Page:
Amy Leventer - Geology Research in Antarctica
Amy Leventer

Amy Leventer

Professor of Geology
Geology, 421 Ho Science Center
p 315-228-7213

Amy Leventer: Research in Antarctica

Amy has led and participated in many cruises to Antarctica, commonly taking one or more Colgate students with her. One such cruise is described below.

CHAOS (Coring Holocene Antarctic Ocean Sediments)

From January 30 to March 29 2001, a team of 25 scientists, including Charlie McClennen and Amy Leventer (Chief Scientist), and Colgate undergraduate geology majors Natalie McLenaghan, Meredith Metcalf, and Caroline Olson, explored the East Antarctic Margin on cruise NBP0101 of the RVIB Nathaniel B. Palmer.

The Palmer is one of two icebreakers leased by the National Science Foundation and is dedicated almost entirely to conducting scientific research in the Southern Ocean. This 58-day cruise left from Hobart Tasmania and returned to port in Capetown South Africa, after transiting nearly a quarter of the way around the perimeter of Antarctica. Along the way, nearly a quarter mile of sediment core was recovered from seven deep shelf basins, with the goal of developing a record of climate and oceanographic change during the Quaternary.

Although the pace of recent climate change appears to be more rapid and of a larger scale in Antarctica compared to other areas of the globe, the factors forcing climate change in Antarctica are not well understood, due to the relative inaccessibility of the southernmost continent and the inhospitable working conditions. In order to address this scarcity of samples, particularly from the eastern side of the continent, we devoted our two months of ship time to acquiring as much data as possible.

Most of the sediment core material was recovered with the "Jumbo Piston Corer," a 90-foot long, 5" diameter, assembly of steel barrels, plastic core liner, and lead weights. Core sites were selected based on a combination of sub-bottom profiling and seafloor bathymetric mapping of well stratified and undisturbed acoustic reflectors. Back in the lab, our group has been responsible for two lines of investigation.

First, we develop paleoenvironmental reconstructions based on microscopic analysis of diatoms, single celled algae with a hard silica skeleton that serves as a permanent record of past climate. Second, we work with the sea floor maps to decipher the geologic processes that have shaped the seabed. Natalie, Caroline and Meredith worked with both Charlie and Amy as well as with our colleagues from other institutions, on senior projects based on the data collected during the cruise. Their contribution to the success of this cruise has been invaluable. Geology undergrads will continue the detailed analysis for the next few years as we extract the clearest indicators of Antarctic margin climate change from the core samples.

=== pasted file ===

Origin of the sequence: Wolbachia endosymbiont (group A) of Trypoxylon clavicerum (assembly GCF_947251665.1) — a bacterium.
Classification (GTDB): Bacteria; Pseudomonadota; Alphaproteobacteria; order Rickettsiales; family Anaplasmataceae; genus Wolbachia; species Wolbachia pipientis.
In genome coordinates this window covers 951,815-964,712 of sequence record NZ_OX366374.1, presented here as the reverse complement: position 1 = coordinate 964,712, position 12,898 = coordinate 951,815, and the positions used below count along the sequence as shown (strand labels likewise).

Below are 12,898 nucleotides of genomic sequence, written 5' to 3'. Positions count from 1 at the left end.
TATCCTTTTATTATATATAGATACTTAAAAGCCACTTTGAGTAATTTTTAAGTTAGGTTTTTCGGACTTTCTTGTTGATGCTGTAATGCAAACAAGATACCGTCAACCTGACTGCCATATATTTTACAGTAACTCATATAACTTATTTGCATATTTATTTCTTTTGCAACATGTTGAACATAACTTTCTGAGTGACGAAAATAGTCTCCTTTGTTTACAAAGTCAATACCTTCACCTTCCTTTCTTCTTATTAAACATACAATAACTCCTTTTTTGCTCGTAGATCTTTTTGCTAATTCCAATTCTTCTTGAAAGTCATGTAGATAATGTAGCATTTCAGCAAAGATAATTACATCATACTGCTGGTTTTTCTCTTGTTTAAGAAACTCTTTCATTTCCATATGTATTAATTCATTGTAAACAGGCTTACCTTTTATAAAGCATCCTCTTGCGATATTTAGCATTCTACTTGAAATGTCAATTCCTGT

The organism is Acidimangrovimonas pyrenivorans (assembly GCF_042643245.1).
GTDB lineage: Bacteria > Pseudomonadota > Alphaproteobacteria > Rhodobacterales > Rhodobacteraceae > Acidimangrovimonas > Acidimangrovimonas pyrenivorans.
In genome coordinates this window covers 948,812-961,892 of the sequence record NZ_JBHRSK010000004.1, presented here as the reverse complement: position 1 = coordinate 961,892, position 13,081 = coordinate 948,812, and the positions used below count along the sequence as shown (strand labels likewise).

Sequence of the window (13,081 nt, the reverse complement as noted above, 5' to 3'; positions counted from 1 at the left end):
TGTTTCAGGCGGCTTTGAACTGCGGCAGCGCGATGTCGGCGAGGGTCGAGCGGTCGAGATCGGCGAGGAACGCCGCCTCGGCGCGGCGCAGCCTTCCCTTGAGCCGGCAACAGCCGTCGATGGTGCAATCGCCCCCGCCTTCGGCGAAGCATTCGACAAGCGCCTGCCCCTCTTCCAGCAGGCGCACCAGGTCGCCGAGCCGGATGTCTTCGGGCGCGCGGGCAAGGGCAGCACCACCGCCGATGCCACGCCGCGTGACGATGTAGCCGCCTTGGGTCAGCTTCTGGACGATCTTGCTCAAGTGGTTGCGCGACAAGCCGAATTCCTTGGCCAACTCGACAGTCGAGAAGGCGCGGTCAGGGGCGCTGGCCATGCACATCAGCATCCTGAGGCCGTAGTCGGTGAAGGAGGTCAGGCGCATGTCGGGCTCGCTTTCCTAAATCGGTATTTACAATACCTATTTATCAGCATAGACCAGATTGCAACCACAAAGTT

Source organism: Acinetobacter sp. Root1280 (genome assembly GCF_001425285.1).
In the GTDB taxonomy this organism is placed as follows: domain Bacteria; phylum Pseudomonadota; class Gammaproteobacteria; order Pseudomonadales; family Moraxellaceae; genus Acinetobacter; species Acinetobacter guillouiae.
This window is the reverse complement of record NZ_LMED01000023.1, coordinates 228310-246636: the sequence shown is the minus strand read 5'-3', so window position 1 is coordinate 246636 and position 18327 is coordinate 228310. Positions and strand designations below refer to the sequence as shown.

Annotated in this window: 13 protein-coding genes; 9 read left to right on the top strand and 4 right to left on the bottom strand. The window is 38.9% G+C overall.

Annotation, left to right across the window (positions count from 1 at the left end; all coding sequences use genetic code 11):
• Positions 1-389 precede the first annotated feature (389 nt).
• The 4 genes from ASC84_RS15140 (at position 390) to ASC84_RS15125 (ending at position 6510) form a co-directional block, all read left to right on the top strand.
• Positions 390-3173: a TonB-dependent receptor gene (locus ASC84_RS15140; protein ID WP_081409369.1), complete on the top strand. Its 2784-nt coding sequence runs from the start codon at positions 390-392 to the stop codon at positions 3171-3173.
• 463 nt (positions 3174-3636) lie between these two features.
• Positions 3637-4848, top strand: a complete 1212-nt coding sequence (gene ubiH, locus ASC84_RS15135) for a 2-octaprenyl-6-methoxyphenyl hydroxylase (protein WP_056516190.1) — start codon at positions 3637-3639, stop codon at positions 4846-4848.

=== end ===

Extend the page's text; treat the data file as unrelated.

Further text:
Related Student Research

Steffan Pierre '10 (Summer Research 2008)
Late summer 2006 phytoplankton from the Larsen B embayment, Antarctica

Rebecca Tortorello '10 (Summer Research 2008)
Modern distribution of diatoms along the West Antarctic continental margin

Buffen, A., Leventer, A.,Rubin, A., and Hutchins, T., 2007, Diatom assemblages in surface sediments of the northwestern Weddell Sea, Antarctic Peninsula, Marine Micropaleontology, 62, 7-30.

Perez, R., Brachfeld, S., Gorring, Domack, E., Leventer, A., Maritz, J., , and Passchier, S., 2007, Multi-proxy analyses of kasten cores and surface samples from the Joinville-d'Urville Trough, Northeastern Antarctic Peninsula: Results and correlation with the Western Antarctic Peninsula, EOS, Transactions of the American Geophysical Union, Spring 2007 AGU Meeting. ABSTRACT

Caraline Higgins '09 (Summer Rearch 2007)
Oceanographic controls on the distribution of silicoflagellates in the Ross Sea, Antarctica

Molly Patterson '07 (Summer Rearch 2007)
Marine sedimentation records of early Holocene warmth

Nicole West '06 (Honors Research)
Diatom assemblages from the Larsen embayment and their use as paleo- environmental indiators

Molly Patterson '08 (Summer Rearch 2006)
Early holocene warmth in the Antarctic Peninsula: the marine sedimentary record

PEREZ, R B (Montclair State University), BRACHFELD, S (Montclair State University), GORRING, M (Montclair State University), LEVENTER, A , MARITZ, J '05, DOMACK, E (Hamilton College), ISHMAN, S (Southern Illinois University), and GILBERT, R (Queens University) "Geochemical and Rock-Magnetic Analyses of Kasten Cores from the Joinville-d'Urville Trough, Northeastern Antarctic Peninsula: Results and Correlation with the Western Antarctic Peninsula"

PATTERSON, M '07, LEVENTER, A , DRAKE, A (University of Colorado), DOMACK, E (Hamilton College), BUFFEN, A '05, ISHMAN, S (Southern Illinois University), SZYMCEK, P (Southern Illinois University), BRACHFELD, S (Montclair State University), and Backman, E (Hamilton College) "Mid Holocene Warmth in the Antarctic Peninsula: evidence from the Vega Drift"

Maureen Lynch '06 (Summer Rearch 2005)
Diatom Record of Changing Ice Shelf cover in the Larsen B Region of Antarctica

Molly Patterson, '07 (Summer Rearch 2005)
Diatom Evidence for Mid-Holocene Warmth in the Antarctic Peninsula

Nicole West '06 (Summer Rearch 2005)
Determination of the Holocene History of the Larsen B Ice Shelf (Antarctica)

Aron Buffen '05 (Summer Research 2004)
Diatom Assemblages of the Vega Drift

Michelle Cooper '06 (Summer Research 2004)
Thalassiosira Antarctica Records of Recent Sea Surface Temperature in the Antarctic Peninsula

James Maritz '05 (Summer Research 2004)
Larsen Ice Shelf Disintegration

Christina Viviano '06 (Summer Research 2004)
The Glacial/Interglacial Transition in Iceberg Alley, East Antarctica: A Case Study of an Extreme Productivity Event